David vs. Googliath

Scroogle May Have Been a Victim of Hackers, Not Google

Was alleged LulzSec hacker Ryan Cleary responsible for the takedown of anonymized search engine Scroogle?

scroogle Scroogle May Have Been a Victim of Hackers, Not Google
The plot thickens! Yesterday we wrote about Scroogle, a nonprofit search engine that delivers Google results to a user without also collecting information for Google as the same time. Scroogle has been down for two days now, and an error page points a finger at the GOOG. “Google treats Scroogle like a bot because they see the traffic from our IP addresses as higher than normal,” the message says. “Searching Google with a bot is against Google’s terms of service, but Scroogle users are not bots. Is it ‘Terms of Service’ for Google, or is it ‘Terms of Monopoly’?”

Google says it did not target Scroogle specifically, but acknowledge Scroogle could have tripped a censor. “We do have automated systems to deter scraping or excessive queries to Google, and spikes in query traffic can cause issues for some sites,” a spokesman said in an email.

But now a tipster writes in with an image of a private forum post that appears to be written by Daniel Brandt, the militant privacy advocate who created the Scroogle engine as well as the sites Google Watch and Wikipedia Watch. There is no way to confirm the authenticity of the post, and Mr. Brandt has not responded to an email request for comment. Take what follows with a giant grain of salt.

But in the purported forum post, “Daniel Brandt” has a different theory than Scroogle presents in its error page. He identifies Ryan Cleary, the 19-year-old British hacker charged with cyber attacks attributed to the Hacker Collective LulzSec (although more specifically, he identifies Mr. Cleary’s girlfriend, for bringing over a computer).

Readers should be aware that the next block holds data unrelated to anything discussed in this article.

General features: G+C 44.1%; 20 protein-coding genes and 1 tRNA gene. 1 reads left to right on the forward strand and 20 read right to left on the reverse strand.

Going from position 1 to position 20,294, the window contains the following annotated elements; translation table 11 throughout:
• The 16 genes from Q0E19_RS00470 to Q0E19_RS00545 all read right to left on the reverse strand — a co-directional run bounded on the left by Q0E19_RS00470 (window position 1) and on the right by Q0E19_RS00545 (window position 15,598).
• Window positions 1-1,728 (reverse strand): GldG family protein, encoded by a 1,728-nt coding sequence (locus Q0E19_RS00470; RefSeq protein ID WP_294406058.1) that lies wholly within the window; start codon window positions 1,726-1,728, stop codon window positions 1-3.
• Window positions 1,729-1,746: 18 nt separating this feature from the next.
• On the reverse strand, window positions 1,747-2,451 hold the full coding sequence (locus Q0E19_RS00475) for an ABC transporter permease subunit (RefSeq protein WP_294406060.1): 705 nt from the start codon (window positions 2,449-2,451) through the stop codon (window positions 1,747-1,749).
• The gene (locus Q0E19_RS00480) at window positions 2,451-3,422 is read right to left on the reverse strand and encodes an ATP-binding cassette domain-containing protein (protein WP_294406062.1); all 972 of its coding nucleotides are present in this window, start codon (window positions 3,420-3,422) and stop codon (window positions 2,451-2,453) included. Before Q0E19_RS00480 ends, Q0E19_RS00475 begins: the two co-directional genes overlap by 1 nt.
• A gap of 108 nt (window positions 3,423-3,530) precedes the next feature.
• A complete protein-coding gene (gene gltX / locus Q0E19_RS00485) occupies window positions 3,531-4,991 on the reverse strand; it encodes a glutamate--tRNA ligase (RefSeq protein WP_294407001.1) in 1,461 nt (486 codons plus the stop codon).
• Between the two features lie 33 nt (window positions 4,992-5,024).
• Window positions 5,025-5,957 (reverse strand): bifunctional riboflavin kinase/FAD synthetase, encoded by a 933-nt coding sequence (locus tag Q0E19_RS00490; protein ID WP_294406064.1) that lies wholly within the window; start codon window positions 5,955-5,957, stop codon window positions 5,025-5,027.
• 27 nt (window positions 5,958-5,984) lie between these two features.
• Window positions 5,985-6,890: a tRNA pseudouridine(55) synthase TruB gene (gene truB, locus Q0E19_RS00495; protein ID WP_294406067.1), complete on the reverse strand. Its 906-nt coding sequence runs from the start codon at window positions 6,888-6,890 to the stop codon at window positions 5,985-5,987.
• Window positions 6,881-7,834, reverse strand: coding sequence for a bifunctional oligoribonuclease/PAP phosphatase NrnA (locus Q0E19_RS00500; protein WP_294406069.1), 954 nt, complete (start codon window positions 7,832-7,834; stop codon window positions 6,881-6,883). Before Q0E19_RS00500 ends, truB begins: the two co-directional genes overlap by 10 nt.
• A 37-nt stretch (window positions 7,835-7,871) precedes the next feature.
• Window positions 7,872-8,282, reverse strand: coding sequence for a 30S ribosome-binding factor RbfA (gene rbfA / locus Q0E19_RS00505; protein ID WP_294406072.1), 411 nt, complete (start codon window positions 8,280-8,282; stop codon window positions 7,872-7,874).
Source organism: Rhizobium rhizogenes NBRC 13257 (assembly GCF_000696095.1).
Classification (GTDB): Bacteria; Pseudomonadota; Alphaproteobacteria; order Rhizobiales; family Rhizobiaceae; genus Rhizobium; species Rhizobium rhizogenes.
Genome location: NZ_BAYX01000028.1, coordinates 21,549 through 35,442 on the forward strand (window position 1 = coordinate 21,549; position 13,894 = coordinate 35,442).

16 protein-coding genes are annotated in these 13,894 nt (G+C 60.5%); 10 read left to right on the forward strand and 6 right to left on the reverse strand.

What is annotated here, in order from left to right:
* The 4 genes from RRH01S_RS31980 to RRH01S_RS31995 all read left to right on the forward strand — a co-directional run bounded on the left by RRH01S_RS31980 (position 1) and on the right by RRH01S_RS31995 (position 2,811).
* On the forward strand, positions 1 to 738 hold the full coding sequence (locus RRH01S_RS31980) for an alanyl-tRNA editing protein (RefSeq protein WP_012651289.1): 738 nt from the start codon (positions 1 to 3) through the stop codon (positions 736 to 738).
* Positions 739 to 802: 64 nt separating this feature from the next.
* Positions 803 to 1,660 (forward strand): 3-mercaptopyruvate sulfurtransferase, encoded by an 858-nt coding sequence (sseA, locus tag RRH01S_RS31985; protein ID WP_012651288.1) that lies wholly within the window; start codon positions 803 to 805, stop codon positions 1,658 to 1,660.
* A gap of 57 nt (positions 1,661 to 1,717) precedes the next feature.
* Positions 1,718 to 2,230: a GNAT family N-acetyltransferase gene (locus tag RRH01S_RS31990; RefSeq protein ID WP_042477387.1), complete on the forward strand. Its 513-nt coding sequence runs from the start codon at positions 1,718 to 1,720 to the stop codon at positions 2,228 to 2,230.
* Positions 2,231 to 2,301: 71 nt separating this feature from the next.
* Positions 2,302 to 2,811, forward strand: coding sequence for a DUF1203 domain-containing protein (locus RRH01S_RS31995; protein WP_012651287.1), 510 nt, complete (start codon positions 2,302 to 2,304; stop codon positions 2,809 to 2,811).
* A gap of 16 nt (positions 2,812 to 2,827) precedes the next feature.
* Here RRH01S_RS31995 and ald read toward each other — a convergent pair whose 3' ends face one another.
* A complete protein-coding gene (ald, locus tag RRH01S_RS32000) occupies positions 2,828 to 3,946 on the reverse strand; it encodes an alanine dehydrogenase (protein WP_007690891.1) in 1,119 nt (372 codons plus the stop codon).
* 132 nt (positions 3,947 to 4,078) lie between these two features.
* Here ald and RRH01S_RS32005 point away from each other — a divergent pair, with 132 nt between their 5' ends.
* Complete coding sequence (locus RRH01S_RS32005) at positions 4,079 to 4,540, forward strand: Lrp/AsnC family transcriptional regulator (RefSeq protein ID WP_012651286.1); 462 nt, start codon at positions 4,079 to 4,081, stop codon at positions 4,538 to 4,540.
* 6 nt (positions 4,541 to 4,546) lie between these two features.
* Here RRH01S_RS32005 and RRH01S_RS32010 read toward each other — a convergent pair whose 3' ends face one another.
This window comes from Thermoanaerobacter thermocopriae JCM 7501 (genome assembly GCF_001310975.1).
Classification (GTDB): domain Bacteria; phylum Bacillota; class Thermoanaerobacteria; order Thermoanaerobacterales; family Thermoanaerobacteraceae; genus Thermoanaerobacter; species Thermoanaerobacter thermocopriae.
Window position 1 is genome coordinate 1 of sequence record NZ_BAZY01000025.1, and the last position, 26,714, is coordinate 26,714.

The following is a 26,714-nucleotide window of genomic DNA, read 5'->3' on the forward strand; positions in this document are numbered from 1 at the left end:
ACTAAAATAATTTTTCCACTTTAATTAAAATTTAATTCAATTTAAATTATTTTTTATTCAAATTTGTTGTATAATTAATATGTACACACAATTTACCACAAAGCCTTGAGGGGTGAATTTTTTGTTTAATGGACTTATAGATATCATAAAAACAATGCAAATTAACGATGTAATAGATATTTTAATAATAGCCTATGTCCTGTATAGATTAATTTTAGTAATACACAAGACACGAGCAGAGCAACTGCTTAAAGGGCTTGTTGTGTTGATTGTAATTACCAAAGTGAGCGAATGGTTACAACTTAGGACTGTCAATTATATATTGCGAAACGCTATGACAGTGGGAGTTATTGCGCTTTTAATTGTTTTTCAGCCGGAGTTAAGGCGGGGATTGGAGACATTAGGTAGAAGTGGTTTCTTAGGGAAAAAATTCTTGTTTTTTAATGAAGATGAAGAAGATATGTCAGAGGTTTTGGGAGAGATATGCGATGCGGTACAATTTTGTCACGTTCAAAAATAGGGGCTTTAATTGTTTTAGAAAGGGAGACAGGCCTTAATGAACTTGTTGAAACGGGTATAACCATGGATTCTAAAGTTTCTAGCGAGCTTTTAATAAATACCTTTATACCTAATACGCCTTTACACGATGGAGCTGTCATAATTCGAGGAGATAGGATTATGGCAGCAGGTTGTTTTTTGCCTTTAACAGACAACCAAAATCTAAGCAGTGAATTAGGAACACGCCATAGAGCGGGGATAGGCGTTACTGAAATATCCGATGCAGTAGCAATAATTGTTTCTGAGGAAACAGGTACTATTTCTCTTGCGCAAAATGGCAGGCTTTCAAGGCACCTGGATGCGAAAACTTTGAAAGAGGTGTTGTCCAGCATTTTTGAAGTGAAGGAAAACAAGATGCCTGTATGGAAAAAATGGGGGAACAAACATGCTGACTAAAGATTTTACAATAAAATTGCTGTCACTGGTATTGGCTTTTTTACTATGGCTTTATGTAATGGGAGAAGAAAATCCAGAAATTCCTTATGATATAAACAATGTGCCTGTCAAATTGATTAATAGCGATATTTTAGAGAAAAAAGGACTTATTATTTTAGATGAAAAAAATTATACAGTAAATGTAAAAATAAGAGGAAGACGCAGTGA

Whether it was Mr. Cleary or friends of the same, this alternative theory proposes that the hacker orchestrated DDOS attacks, in which a flood of traffic overwhelms a site, against Scroogle and Wikipedia Watch out of personal malice for Mr. Brandt.

“It was clear by now that I was the target, and not just wikipedia-watch,” the post says. “The SYN_RECV that I captured in December showed that Scroogle IP addresses were targeted, and sometimes any other open port.”

The purported Mr. Brandt admits Google isn’t the real culprit—although if Google didn’t clamp down on IP addresses that were fetching search results, he wouldn’t have a problem.

“Scroogle has gone from 350,000 searches per day to about 200,000 per day,” the post says. “I blame Friends of Ryan Cleary. For the attempted searches that don’t go through, I show a screen blaming Google. After all, if Google hadn’t started this ‘mild’ form of throttling in March 2011, I could handle the load on two servers instead of six.”